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The San Francisco district attorney is proposing creating a $1.5 million fund to help car break-in victims pay for smashed windows in their vehicles.
If the proposal passes, the fund could be the first of its kind in the US.
The city is in the midst of a car break-in epidemic, with 25,667 reports made in 2019.
San Francisco's district attorney is proposing creating an auto-burglary-assistance fund that would reimburse residents for the cost required to repair shattered windows from break-ins.
The DA, Chesa Boudin, is proposing using $1.5 million from the mayor's office to fill the fund. If it passes, it could be the country's first fund of this kind.
"Auto burglaries are the No. 1 way people in San Francisco are directly impacted by crime," Boudin said in the San Francisco Chronicle. "While we know there's more work to do, this is something we can do today to step up and support victims."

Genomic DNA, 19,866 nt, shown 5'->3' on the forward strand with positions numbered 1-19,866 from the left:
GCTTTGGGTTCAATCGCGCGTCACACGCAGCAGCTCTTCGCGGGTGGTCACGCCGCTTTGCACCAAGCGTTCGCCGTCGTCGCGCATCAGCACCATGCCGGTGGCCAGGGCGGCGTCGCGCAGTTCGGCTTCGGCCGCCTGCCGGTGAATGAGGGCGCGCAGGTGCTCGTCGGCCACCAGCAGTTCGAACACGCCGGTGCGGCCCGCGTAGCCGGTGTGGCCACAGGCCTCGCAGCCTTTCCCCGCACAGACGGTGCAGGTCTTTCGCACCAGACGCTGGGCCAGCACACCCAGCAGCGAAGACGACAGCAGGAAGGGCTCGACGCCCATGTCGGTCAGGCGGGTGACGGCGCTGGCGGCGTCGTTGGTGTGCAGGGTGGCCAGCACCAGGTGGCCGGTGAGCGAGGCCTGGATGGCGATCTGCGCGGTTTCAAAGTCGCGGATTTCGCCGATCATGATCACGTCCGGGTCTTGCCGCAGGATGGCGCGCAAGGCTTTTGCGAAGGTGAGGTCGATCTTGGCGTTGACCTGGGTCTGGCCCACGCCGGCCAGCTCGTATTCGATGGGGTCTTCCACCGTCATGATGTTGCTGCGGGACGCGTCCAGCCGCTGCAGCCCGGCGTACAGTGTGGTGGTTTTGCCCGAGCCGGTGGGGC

The city has been experiencing an epidemic of car break-ins in recent years. In 2019, 25,677 people reported car break-ins, according to data from the San Francisco Police Department. The police department only makes arrests in about 1% of cases.
Unsuspecting tourists often are victims of such crimes, leaving valuables inside cars and parking on the street, as the Chronicle notes. But the DA's office estimated that nearly 9,000 residents were hit with smashed windows in 2019. This new fund would only be a resource for residents, not tourists or rental car companies, as ABC 7 News reports.
The Chronicle recently published a Car Break-In Tracker that tracks the number of monthly car break-ins across the city.
While walking alongside cars parked on the street, it's common to see handmade signs attached to the inside of the windows pleading with smash-and-grabbers not to break in. Some note the number of times they've been broken into, others disclose that there is nothing valuable in the car worth breaking the window for. Shattered glass strewn across sidewalks and along curbs is also common.
If this proposal passes, it could go into effect by June.
Read the original article on Business Insider